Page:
- Although you can just use YIP for your pension, if you use another Pension Provider for your pension scheme, and you haven't made it compulsory in your Contracts of Employment, you will need to provide your Designated Employees with details of your scheme straightaway so they can compare it with YIP. The information on YIP for prospective members will be readily available on their website, and you will need to work with your Pension Provider to make sure that you have details ready for anyone you intend to enrol into your scheme. These details must be easy to understand and should explain the scheme, the contribution rates, and the investment arrangements, they will also need to comply with any regulatory requirements and your Pension Provider will be able to advise you of any that apply. Your Designated Employee will then need to be given time to review the two schemes to make sure they understand what is being offered by each scheme and can choose which one they want to join on their Notice.
- You do not need to use the same pension scheme or type of scheme for everyone however you will need to ensure that it is not discriminatory for you to do this, for example, if you only do this on a case-by-case basis or for certain groups of your workforce.
- You can use multiple schemes for your staff if you wish, therefore if you want to offer different pension schemes to different Designated Employees you can, so long as the schemes meet the legal requirement (your Pension Provider will be able to provide you with confirmation they do). For example, you might offer a Defined Benefit scheme but for short term contract Designated Employees you wish to provide a Defined Contribution scheme.
- If you only intend to offer different schemes on a case-by-case basis or for specific members of your workforce, you will need to consider this very carefully to ensure this is not discriminatory.
- You will need to ensure that you provide paperwork to your Designated Employee or Employee in a timely manner as they need to be allowed time to review the information you have given and get answers to any questions they have so they can make an informed decision.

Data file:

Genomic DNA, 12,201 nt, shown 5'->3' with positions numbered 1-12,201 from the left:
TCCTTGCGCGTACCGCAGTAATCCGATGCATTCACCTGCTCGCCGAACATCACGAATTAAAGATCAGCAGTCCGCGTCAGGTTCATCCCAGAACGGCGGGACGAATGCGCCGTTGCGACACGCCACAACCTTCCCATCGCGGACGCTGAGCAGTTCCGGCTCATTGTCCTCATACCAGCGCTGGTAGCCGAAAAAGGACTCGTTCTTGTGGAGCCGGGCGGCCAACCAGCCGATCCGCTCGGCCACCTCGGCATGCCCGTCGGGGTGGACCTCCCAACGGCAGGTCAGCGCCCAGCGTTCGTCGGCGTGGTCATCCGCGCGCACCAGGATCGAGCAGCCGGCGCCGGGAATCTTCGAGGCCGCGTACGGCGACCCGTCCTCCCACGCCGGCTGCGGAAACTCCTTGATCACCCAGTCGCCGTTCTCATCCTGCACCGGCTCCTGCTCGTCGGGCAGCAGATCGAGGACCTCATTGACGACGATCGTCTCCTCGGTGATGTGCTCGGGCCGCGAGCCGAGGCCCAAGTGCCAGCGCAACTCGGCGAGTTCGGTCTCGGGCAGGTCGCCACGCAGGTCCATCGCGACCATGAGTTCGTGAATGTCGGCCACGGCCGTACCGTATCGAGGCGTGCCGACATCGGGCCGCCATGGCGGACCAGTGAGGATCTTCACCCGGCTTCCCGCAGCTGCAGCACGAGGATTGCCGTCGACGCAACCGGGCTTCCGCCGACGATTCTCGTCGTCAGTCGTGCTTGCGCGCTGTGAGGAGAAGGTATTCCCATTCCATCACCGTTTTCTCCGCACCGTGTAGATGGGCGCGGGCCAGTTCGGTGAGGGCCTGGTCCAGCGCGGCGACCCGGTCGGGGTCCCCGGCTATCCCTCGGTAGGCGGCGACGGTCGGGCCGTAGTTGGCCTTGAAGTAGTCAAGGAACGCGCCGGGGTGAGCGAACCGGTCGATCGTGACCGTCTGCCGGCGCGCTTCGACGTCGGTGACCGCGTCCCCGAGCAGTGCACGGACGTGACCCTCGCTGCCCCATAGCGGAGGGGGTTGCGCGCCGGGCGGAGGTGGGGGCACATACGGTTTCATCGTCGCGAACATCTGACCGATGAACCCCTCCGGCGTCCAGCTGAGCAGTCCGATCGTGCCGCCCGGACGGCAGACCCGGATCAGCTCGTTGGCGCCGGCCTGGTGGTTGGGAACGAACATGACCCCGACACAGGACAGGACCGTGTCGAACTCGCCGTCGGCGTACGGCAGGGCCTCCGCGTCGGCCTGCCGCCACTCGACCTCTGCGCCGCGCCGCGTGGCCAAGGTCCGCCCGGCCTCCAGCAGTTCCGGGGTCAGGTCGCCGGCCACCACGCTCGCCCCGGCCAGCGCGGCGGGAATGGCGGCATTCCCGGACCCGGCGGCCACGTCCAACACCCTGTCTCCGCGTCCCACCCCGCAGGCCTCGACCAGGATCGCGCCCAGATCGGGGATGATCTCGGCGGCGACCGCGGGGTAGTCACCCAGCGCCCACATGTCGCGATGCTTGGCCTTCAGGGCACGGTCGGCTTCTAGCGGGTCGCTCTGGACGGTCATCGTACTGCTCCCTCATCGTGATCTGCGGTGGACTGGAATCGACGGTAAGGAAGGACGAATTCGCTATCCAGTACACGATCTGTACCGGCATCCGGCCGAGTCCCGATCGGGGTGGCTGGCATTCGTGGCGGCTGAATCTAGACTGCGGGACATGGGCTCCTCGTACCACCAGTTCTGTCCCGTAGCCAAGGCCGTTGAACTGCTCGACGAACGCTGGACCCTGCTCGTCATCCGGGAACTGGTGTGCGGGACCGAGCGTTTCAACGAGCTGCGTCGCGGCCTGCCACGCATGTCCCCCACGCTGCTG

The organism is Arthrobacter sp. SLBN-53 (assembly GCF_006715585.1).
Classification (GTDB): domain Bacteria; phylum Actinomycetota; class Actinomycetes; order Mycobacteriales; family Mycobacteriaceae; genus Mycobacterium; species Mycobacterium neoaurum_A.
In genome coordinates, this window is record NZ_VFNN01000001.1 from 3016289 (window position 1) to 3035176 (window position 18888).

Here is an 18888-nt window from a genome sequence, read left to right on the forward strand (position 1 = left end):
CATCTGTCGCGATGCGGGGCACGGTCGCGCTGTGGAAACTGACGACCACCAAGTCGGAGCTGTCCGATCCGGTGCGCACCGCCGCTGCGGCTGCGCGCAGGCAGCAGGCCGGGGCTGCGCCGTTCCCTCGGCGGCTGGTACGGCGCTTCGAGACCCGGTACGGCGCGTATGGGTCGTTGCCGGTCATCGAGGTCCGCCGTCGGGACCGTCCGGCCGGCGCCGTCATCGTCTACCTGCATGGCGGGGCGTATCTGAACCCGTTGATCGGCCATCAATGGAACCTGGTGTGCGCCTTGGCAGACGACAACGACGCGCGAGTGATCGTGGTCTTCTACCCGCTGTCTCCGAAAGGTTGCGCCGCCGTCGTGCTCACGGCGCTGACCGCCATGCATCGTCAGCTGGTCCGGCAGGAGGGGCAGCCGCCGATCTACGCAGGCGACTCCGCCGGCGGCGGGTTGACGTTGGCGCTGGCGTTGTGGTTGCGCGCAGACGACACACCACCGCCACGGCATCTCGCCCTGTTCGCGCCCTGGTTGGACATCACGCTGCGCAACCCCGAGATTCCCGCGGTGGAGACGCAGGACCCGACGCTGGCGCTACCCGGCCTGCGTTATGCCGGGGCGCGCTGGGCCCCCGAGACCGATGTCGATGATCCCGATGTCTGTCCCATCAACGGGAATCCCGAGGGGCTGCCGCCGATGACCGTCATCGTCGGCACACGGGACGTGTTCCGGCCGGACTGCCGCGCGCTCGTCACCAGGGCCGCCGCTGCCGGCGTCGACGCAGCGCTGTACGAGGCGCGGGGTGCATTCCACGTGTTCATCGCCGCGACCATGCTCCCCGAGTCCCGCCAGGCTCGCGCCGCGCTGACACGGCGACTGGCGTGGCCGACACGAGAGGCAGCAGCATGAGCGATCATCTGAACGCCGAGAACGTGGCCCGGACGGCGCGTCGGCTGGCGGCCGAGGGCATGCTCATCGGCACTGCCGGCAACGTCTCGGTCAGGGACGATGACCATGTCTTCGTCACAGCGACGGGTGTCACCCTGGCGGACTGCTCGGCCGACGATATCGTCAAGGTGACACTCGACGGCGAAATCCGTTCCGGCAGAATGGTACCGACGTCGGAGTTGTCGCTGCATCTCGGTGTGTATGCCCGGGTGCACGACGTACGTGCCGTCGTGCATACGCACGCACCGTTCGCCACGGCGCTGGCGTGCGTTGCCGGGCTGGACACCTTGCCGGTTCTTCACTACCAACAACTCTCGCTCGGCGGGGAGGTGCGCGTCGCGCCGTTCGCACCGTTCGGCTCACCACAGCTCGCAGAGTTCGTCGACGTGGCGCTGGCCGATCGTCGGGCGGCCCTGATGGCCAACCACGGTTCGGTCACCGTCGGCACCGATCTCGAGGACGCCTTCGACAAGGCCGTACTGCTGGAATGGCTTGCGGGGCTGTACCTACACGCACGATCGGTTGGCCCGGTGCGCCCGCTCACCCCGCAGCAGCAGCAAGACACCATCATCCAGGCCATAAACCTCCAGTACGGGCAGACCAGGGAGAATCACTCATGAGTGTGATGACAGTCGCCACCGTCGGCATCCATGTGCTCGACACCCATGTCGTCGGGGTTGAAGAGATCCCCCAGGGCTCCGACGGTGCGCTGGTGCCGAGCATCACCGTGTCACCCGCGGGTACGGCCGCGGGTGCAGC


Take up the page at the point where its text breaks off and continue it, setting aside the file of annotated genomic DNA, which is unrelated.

- You can defer when you enrol your Designated Employees and Employees for 3 months, this means that you can group new entrants together and enrol them at the same time, for example once each quarter.
- Before you postpone the Automatic Enrolment of a Designated Employee, you will need to carefully consider whether you are treating them equally when applying this, and whether it is discriminatory if you only do it on a case-by-case basis, or only for certain groups of your workforce.
- If you decide to postpone the Automatic Enrolment of a Designated Employee, you will need to write to them before you do it and include in the letter the date they will join the scheme. When doing this for new staff we suggest doing this as part of their appointment letter or Contract of Employment so you both have a record of the date the deductions will commence. Once you have postponed the Automatic Enrolment of a Designated Employee, you cannot extend this period. As soon as they have reached 3 months employment they need to join, and have contributions deducted immediately.
- For example, if your Designated Employee starts work on 25 March and you have decided to defer their Automatic Enrolment for 3 months, you will enrol them on 25 June and their first contributions would be deducted from this date too.
- If you defer Automatic Enrolment so you can combine your new entrants together and enrol them in batches on a particular date you would need to make sure you have considered how this is going to work for your organisation so that you don't exceed 3 months employment before you enrol them. For example, you might decide to enrol new staff at the start of each quarter, so if they are starting on 25 March, they would be enrolled into your scheme at the start of the next quarter on 1 April and their first contributions would be deducted from this date too.